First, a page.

May be of interest to other UK owners.
VEHICLE TAX EXEMPTION EXPLAINED
Taxing a historic vehicle or paying Vehicle Excise Duty (VED), otherwise known as road tax, has become more cost-effective for owners of older classic vehicles in recent years. The first wave of rolling vehicle tax exemption was abolished in 1997, meaning that for the next 18 years most owners of a classic vehicle built after 1 January 1973 were not entitled to free road tax.
That was until the 2015 budget, when the UK Government introduced rolling vehicle tax exemption once again. This applies from the start of each financial year (1 April) for vehicles manufactured more than 40 years before 1 January of that year. In 2023, eligible classic vehicles exempt from road tax must have been built before January 1983 and be registered with the DVLA under historic status.
Classic vehicle owners received another cost-saving benefit from the UK Government in 2018, in the form of the current rolling MOT exemption age law. Previously only vehicles manufactured before 1960 were MOT exempt but these rules have now been brought in line with vehicles built more than 40 years ago, which also qualify for road tax exemption.
It’s important to remember that simply waiting for your classic vehicle to turn 40 will not result in automatic tax and MOT exempt status. To apply for free road tax and classic vehicle MOT exemption from 1 April, you must be able to prove your vehicle’s road tax exemption age – that it was built more than 40 years before 1 January of that year.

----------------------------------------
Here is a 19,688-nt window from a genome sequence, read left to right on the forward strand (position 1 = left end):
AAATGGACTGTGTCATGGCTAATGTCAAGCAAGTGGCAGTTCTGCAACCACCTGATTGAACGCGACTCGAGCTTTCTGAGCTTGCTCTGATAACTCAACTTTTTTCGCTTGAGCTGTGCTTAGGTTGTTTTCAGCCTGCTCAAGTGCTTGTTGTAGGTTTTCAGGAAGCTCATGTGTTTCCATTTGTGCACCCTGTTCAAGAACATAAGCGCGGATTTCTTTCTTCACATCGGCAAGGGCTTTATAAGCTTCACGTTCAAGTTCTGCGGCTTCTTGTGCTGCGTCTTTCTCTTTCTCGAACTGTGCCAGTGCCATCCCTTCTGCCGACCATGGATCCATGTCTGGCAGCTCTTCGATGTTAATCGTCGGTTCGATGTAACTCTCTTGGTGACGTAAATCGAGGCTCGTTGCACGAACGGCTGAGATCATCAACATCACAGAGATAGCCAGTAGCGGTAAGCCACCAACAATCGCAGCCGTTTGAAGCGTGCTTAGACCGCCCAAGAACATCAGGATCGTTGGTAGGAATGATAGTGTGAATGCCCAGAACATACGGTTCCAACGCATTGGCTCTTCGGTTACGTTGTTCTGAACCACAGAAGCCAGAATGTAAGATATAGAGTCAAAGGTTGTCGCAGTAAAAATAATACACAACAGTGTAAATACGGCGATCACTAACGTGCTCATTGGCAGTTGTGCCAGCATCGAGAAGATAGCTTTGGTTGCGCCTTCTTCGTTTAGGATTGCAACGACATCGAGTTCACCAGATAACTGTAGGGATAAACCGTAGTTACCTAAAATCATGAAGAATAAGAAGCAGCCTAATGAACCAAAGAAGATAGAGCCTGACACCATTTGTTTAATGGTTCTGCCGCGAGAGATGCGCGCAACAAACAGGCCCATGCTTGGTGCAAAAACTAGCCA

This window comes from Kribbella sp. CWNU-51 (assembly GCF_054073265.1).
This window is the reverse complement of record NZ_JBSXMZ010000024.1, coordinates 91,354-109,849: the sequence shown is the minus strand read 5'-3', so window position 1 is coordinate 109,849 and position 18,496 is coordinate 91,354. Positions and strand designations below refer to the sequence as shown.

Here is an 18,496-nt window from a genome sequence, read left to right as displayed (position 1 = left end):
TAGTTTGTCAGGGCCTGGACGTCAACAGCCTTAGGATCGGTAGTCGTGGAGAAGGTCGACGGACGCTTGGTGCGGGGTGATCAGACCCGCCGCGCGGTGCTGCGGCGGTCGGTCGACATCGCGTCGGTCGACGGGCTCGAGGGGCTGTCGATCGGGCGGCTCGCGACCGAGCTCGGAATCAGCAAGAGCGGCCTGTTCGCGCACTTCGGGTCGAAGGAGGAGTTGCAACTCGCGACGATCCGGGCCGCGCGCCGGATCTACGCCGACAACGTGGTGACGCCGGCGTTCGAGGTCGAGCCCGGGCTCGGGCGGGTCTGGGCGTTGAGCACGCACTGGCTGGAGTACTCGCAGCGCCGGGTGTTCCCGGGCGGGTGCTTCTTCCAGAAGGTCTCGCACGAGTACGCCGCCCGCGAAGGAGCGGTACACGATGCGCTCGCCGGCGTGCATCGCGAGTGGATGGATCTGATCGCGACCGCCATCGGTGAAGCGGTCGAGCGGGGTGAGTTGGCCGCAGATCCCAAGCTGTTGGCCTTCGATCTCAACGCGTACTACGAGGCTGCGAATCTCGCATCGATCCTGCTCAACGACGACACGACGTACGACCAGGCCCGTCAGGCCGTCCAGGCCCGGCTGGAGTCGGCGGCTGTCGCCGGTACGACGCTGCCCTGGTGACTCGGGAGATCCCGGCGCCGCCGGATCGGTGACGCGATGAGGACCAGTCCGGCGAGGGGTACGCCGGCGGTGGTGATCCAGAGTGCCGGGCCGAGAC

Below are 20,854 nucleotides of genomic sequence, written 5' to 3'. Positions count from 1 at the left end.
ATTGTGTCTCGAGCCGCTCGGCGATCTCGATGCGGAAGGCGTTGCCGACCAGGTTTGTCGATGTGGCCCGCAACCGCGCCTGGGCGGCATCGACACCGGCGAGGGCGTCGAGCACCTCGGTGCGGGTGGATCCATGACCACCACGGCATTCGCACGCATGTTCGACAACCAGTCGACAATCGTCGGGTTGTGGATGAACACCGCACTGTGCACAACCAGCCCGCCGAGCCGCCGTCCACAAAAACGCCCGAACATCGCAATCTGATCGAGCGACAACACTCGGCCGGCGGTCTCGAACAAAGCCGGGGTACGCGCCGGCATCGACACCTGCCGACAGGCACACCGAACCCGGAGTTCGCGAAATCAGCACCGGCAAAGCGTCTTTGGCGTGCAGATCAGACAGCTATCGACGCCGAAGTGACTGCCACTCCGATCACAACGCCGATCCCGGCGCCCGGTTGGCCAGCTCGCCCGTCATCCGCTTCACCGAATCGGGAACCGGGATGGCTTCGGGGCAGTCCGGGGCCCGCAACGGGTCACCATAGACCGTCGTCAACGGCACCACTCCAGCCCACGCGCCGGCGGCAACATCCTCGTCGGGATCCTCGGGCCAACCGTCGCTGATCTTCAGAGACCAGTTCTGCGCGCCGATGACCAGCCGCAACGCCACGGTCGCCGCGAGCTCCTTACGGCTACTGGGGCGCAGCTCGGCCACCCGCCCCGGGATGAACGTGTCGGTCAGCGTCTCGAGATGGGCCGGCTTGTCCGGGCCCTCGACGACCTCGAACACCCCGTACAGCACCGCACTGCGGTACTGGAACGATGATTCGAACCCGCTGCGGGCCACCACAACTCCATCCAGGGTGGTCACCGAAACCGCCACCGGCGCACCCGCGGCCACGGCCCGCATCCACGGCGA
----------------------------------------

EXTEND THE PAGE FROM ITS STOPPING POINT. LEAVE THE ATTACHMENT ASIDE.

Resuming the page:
To register your classic vehicle as historic, you’ll need to change the V5C registration document. This involves completing ‘section 7’ of the V5C/logbook to change the vehicle class from ‘PLG’ (Private Light Goods) to ‘Historic.’ Take the updated V5C, a valid MOT certificate and a completed V10 tax request form to your local post office, where someone can make the necessary checks and process your historic vehicle tax exemption request.
After your first year of classic vehicle tax exemption, you will still receive an annual V11D road tax reminder from the DVLA, as with any other privately owned vehicle. You won’t need to pay, but you will still need confirm that your historic vehicle is still either roadworthy and in use, or off the road with a Statutory Off Road Notification (SORN). You can do this via the DVLA website, at your local post office or over the phone.
Elise mk 1
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I was lucky and avoided the inital Historic Vehicle MOT hoop jump. My +2 had previously been changed over to 'Historic Vehicle' prior to me owning it in 2018 so after registering it in my name I just changed it online from SORN when I got it up and running and obtained the RFL online. Took me 5minutes.
'71 +2 S130/4
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